By Stuart Burns
A year or two back, physical metal ETFs were all the buzz. Talk was they were the vanguard for retail investor access to the commodities markets, providing low-cost entry into speculating on the metals markets and even opening the possibility of hedging for smaller users.
Since then the OTC swaps market has created much better hedging instruments, but precious metal ETFs in particular have proved very popular on both sides of the Atlantic. Apparently an ETF cannot be created overnight; considerable regulatory hurdles must be overcome and JPMorgan Chase & Co’s (NYSE:JPM) physically backed copper fund, formally known as JPM XF Physical Copper Trust, has been two years in the making.
Although slated to start in June, it has already hit weighty opposition in the form of major US copper consumers and traders objections to the damage such a fund could do to accurate price discovery.
According to Reuters, lawyers representing Southwire, one of the largest copper users in the United States, and Red Kite, a major metals hedge fund and physical trader, argued in a letter to the US Securities and Exchange Commission (SEC) this month that such a fund would inflate prices and squeeze supply by removing as much as a third of the London Metal Exchange’s copper stocks.
The FT quotes sections of the letter saying the product (JPM XF Physical Copper Trust) would “grossly and artificially inflate prices” and “wreak havoc on the US and global economy.” Its regulatory filings suggest the ETF could hold 61,800 metric tons, out of a global annual output of some 18 million tons.
So let’s examine the evidence.
On the one hand, similar physically backed ETFs launched by ETF Securities and Deutsche Bank (NYSE:DB) in Europe have had negligible impact on the market. ETF Securities launched their fund in October 2010, but it had only amassed investments representing just over 6,000 tons as of March, worth about $50 million at today’s prices. Part of the reason for that, however, may be that ETFs do not pay commission to financial advisers, unlike mutual funds.
According to an FT article, in the US, half of all ETFs are held by institutions while 45 percent are held by financial advisers and 5 percent are held directly by retail investors. In contrast, UK and continental European ETF markets remain dominated by institutional investors who hold 90 percent and 85 percent, respectively, of outstanding ETFs. So uptake in the US, where fee-based advice dominates, may be more rapid and widespread.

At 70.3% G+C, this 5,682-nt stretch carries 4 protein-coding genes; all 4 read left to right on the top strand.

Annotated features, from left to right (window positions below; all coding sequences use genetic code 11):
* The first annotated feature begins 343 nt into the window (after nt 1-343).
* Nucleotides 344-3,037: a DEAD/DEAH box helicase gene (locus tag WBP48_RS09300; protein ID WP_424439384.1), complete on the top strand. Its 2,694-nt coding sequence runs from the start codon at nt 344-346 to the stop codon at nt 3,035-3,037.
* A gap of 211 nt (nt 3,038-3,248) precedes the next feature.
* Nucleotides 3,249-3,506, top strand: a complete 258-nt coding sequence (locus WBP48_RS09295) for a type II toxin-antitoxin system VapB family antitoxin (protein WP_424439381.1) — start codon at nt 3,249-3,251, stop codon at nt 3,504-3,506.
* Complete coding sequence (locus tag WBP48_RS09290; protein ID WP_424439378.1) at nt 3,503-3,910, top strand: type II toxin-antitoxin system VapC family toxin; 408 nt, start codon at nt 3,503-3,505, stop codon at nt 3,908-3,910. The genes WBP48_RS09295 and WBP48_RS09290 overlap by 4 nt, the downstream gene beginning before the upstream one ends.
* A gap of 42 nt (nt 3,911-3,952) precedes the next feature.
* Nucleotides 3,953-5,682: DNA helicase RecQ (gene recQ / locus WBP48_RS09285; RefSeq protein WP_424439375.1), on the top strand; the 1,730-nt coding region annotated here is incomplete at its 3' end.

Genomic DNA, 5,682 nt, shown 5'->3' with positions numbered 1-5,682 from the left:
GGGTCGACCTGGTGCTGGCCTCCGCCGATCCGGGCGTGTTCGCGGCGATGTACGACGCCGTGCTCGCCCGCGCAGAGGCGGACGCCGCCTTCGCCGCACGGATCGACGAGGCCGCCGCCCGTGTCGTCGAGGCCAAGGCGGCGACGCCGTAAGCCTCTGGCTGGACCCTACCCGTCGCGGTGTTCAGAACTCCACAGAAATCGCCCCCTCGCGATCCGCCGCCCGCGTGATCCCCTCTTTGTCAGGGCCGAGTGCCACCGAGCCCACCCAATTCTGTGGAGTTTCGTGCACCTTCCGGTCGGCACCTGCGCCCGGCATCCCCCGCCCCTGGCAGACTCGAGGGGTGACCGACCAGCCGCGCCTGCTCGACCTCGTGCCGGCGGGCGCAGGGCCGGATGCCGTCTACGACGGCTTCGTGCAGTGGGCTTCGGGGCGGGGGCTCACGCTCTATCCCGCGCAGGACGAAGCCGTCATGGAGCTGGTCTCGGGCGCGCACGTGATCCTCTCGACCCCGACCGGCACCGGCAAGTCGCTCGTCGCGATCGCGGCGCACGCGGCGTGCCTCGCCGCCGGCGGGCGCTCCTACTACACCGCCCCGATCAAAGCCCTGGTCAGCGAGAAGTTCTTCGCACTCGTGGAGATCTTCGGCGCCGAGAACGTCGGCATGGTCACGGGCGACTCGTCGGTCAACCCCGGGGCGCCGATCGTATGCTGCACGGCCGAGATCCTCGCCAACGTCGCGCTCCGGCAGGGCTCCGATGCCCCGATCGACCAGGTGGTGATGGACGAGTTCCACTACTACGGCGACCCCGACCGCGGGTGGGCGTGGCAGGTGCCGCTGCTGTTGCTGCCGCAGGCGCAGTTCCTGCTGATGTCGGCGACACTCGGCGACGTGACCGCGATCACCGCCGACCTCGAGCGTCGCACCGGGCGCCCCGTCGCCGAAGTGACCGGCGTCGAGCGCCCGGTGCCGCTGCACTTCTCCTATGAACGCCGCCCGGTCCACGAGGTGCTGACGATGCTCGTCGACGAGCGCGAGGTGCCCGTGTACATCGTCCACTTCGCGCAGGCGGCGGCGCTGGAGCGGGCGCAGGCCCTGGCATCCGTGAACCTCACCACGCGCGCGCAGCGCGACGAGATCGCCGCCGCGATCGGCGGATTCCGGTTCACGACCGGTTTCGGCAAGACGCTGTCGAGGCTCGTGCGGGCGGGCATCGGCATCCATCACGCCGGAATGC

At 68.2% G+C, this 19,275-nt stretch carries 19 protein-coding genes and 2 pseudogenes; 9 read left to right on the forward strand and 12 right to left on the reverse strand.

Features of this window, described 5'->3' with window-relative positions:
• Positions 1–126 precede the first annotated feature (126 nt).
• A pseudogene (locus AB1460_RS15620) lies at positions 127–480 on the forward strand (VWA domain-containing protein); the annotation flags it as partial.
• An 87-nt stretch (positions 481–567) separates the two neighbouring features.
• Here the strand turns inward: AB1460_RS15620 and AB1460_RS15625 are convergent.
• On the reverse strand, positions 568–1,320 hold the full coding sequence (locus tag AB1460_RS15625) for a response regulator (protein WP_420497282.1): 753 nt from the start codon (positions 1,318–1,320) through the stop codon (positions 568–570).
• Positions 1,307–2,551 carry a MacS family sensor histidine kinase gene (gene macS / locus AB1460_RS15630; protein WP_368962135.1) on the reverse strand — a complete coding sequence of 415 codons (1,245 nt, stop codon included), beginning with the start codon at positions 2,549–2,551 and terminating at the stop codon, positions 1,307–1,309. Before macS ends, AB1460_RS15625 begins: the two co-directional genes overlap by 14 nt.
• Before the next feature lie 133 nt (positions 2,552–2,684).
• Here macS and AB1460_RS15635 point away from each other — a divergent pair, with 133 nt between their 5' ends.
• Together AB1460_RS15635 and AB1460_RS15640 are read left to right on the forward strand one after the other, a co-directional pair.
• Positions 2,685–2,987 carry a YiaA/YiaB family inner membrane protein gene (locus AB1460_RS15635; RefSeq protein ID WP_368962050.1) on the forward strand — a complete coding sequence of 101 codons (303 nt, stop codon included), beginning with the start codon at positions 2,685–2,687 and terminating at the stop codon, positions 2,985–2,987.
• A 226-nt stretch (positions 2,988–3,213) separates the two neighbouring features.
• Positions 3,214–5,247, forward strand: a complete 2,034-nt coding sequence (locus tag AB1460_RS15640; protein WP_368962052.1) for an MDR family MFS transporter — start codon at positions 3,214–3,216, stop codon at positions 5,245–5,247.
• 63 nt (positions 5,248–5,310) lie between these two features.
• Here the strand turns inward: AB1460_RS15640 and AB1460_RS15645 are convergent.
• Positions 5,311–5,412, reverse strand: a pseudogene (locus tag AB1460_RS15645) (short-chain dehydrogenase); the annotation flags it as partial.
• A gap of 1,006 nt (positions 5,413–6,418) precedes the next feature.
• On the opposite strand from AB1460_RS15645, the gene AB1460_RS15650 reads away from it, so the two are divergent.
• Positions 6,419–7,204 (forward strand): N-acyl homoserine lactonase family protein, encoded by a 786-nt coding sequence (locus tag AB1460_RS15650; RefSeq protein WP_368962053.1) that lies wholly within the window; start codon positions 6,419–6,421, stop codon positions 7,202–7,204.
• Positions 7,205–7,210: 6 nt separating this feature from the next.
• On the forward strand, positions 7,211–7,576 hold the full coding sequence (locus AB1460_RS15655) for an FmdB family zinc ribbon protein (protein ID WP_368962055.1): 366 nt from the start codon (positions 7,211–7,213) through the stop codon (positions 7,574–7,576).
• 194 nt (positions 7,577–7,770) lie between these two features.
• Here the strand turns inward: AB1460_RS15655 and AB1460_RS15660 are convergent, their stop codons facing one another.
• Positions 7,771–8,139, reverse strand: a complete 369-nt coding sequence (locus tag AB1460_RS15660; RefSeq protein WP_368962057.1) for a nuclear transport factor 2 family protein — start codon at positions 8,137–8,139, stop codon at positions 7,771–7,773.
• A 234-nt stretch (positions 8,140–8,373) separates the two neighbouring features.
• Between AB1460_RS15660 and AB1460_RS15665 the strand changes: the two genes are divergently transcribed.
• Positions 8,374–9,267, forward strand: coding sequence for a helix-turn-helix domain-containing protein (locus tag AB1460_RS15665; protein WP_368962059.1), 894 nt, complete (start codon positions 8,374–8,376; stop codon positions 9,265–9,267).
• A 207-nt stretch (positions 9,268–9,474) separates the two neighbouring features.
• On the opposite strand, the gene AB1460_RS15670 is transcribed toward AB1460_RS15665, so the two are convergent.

Consumers’ objections center around a fear that large physical purchases of copper stocks, particularly in the US (which is a net importer of copper and therefore more exposed to sudden physical shortfalls) would drive up premiums and deprive consumers of access to metal. Similarities could be drawn with the millions of tons of aluminum held in storage as banks, hedge funds and traders play the financial stock-and-carry trade which has locked physical aluminum away from access by consumers.
This has artificially supported prices, particularly prompt or spot premiums. JPM may argue the proposed 60,000+ tons is a drop in the 18-million-ton ocean of copper produced annually, but the firm expressly states it would only hold LME-approved metal, so if not purchased from the LME, it is metal that could otherwise be destined for the LME. 60,000 tons is equivalent to 27 percent of the copper held in the London Metal Exchange’s global network of warehouses and an even larger proportion of the copper held in US exchange warehouses. Nor is JPM alone: BlackRock iShares has also filed for a copper-backed ETF said to target 121,200 tons of metal.
In the current market, uptake of a new copper fund is likely to be lackluster at best. The price has been falling in recent months and spot prices are higher than forward prices, so even in a flat market investors would currently stand to lose money. But consumers’ fears are not confined to this week or this month; rather, an established fund removing tens of thousands of tons of metal from the market could have an impact in a more buoyant market months or years down the line.
Once approval is given, the genie is out of the lamp — and who knows what mischief it could get itself into.